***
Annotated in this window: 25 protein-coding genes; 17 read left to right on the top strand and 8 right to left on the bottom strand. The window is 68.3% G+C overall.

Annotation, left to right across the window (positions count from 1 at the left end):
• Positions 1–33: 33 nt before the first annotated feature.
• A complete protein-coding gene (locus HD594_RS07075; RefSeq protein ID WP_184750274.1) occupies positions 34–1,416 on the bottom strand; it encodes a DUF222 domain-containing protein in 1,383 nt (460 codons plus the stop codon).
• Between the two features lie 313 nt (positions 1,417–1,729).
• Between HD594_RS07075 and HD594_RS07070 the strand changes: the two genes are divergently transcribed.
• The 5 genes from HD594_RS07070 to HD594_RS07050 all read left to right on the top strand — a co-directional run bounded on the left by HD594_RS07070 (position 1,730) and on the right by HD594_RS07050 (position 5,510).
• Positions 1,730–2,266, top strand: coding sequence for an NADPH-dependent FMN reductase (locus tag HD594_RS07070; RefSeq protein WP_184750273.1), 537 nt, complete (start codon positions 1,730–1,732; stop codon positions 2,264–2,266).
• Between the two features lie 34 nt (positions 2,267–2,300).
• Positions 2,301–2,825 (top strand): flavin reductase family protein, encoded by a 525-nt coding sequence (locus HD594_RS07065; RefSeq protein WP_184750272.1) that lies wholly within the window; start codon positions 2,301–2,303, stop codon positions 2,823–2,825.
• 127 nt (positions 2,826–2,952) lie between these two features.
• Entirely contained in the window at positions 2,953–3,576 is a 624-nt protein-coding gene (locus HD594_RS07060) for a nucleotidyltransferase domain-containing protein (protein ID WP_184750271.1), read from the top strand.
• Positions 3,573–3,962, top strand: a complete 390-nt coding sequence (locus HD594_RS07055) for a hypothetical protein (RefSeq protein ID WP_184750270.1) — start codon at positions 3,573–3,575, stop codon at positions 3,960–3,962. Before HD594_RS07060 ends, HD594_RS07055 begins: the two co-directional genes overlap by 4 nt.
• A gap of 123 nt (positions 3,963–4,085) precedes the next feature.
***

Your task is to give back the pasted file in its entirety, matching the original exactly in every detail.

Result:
Annotated in this window: 25 protein-coding genes; 17 read left to right on the top strand and 8 right to left on the bottom strand. The window is 68.3% G+C overall.

Annotation, left to right across the window (positions count from 1 at the left end):
• Positions 1–33: 33 nt before the first annotated feature.
• A complete protein-coding gene (locus HD594_RS07075; RefSeq protein ID WP_184750274.1) occupies positions 34–1,416 on the bottom strand; it encodes a DUF222 domain-containing protein in 1,383 nt (460 codons plus the stop codon).
• Between the two features lie 313 nt (positions 1,417–1,729).
• Between HD594_RS07075 and HD594_RS07070 the strand changes: the two genes are divergently transcribed.
• The 5 genes from HD594_RS07070 to HD594_RS07050 all read left to right on the top strand — a co-directional run bounded on the left by HD594_RS07070 (position 1,730) and on the right by HD594_RS07050 (position 5,510).
• Positions 1,730–2,266, top strand: coding sequence for an NADPH-dependent FMN reductase (locus tag HD594_RS07070; RefSeq protein WP_184750273.1), 537 nt, complete (start codon positions 1,730–1,732; stop codon positions 2,264–2,266).
• Between the two features lie 34 nt (positions 2,267–2,300).
• Positions 2,301–2,825 (top strand): flavin reductase family protein, encoded by a 525-nt coding sequence (locus HD594_RS07065; RefSeq protein WP_184750272.1) that lies wholly within the window; start codon positions 2,301–2,303, stop codon positions 2,823–2,825.
• 127 nt (positions 2,826–2,952) lie between these two features.
• Entirely contained in the window at positions 2,953–3,576 is a 624-nt protein-coding gene (locus HD594_RS07060) for a nucleotidyltransferase domain-containing protein (protein ID WP_184750271.1), read from the top strand.
• Positions 3,573–3,962, top strand: a complete 390-nt coding sequence (locus HD594_RS07055) for a hypothetical protein (RefSeq protein ID WP_184750270.1) — start codon at positions 3,573–3,575, stop codon at positions 3,960–3,962. Before HD594_RS07060 ends, HD594_RS07055 begins: the two co-directional genes overlap by 4 nt.
• A gap of 123 nt (positions 3,963–4,085) precedes the next feature.